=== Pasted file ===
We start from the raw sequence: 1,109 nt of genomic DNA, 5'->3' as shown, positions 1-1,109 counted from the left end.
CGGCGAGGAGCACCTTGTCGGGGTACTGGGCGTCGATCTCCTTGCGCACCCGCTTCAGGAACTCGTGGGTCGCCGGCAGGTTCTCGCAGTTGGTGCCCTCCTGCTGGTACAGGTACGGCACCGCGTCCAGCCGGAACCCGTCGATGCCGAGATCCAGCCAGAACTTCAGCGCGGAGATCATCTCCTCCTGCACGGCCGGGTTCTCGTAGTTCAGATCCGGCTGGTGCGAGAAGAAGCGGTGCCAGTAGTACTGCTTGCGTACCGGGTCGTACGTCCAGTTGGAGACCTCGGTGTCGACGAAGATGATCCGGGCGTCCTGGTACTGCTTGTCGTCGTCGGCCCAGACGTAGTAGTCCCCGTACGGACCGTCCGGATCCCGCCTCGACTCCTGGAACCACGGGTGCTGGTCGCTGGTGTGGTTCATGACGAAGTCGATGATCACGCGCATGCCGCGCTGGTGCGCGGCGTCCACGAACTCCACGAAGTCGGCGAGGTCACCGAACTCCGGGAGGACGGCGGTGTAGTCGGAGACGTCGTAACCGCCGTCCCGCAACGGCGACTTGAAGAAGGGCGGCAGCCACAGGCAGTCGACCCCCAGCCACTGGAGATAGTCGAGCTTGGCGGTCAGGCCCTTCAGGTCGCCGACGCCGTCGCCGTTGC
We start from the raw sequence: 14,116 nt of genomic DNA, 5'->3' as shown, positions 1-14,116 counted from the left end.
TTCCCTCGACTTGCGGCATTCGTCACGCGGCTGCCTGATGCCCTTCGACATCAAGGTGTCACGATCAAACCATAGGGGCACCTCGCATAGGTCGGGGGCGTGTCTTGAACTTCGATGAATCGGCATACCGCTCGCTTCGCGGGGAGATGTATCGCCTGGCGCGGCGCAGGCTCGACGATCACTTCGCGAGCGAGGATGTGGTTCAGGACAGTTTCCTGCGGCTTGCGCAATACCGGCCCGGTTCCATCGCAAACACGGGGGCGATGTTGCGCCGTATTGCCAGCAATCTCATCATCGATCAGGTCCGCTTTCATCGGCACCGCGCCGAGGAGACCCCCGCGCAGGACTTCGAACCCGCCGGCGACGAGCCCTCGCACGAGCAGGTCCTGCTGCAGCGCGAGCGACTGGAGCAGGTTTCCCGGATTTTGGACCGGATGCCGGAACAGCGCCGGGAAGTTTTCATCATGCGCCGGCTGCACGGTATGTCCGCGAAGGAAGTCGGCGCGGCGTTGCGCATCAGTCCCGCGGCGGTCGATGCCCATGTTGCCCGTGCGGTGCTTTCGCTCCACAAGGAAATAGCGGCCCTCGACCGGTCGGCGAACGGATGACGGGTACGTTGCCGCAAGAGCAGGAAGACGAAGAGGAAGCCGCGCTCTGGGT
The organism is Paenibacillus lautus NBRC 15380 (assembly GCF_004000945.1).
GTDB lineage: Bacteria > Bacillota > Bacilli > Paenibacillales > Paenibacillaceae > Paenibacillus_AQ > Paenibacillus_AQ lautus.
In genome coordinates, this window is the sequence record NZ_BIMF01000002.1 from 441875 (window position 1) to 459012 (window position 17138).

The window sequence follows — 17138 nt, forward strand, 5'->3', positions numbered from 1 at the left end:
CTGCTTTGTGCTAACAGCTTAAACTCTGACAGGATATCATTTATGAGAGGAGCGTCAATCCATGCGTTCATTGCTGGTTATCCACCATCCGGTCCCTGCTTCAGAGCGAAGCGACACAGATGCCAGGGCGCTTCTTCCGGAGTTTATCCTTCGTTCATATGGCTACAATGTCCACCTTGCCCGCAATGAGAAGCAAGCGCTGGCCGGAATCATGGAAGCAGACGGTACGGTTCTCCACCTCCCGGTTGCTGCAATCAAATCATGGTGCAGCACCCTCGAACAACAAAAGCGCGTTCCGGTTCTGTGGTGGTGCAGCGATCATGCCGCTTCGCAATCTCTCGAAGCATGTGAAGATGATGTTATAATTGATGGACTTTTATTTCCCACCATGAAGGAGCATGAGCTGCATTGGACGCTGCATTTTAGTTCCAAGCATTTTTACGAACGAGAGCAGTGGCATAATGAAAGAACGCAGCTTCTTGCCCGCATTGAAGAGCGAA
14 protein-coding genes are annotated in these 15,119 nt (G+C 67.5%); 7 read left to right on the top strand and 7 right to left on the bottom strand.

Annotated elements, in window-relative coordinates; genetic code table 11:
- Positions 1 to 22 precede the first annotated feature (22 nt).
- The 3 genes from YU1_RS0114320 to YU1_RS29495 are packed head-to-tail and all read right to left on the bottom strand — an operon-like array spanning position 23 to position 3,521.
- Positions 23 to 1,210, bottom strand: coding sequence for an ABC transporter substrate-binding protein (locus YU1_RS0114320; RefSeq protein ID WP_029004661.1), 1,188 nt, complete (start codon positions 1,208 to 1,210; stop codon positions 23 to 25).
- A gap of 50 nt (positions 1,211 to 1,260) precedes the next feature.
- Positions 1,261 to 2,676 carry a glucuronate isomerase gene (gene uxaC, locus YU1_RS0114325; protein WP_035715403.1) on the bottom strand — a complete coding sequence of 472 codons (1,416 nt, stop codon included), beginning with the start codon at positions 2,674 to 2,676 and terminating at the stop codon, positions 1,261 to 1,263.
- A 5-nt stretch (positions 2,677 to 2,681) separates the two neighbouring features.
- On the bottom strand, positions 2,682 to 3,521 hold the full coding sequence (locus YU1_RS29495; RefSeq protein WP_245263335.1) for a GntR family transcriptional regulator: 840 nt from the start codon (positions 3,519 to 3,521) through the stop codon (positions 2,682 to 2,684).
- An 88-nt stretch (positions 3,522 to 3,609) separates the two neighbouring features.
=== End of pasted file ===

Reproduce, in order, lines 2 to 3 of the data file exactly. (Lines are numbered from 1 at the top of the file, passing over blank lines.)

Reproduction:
CGGCGAGGAGCACCTTGTCGGGGTACTGGGCGTCGATCTCCTTGCGCACCCGCTTCAGGAACTCGTGGGTCGCCGGCAGGTTCTCGCAGTTGGTGCCCTCCTGCTGGTACAGGTACGGCACCGCGTCCAGCCGGAACCCGTCGATGCCGAGATCCAGCCAGAACTTCAGCGCGGAGATCATCTCCTCCTGCACGGCCGGGTTCTCGTAGTTCAGATCCGGCTGGTGCGAGAAGAAGCGGTGCCAGTAGTACTGCTTGCGTACCGGGTCGTACGTCCAGTTGGAGACCTCGGTGTCGACGAAGATGATCCGGGCGTCCTGGTACTGCTTGTCGTCGTCGGCCCAGACGTAGTAGTCCCCGTACGGACCGTCCGGATCCCGCCTCGACTCCTGGAACCACGGGTGCTGGTCGCTGGTGTGGTTCATGACGAAGTCGATGATCACGCGCATGCCGCGCTGGTGCGCGGCGTCCACGAACTCCACGAAGTCGGCGAGGTCACCGAACTCCGGGAGGACGGCGGTGTAGTCGGAGACGTCGTAACCGCCGTCCCGCAACGGCGACTTGAAGAAGGGCGGCAGCCACAGGCAGTCGACCCCCAGCCACTGGAGATAGTCGAGCTTGGCGGTCAGGCCCTTCAGGTCGCCGACGCCGTCGCCGTTGC
We start from the raw sequence: 14,116 nt of genomic DNA, 5'->3' as shown, positions 1-14,116 counted from the left end.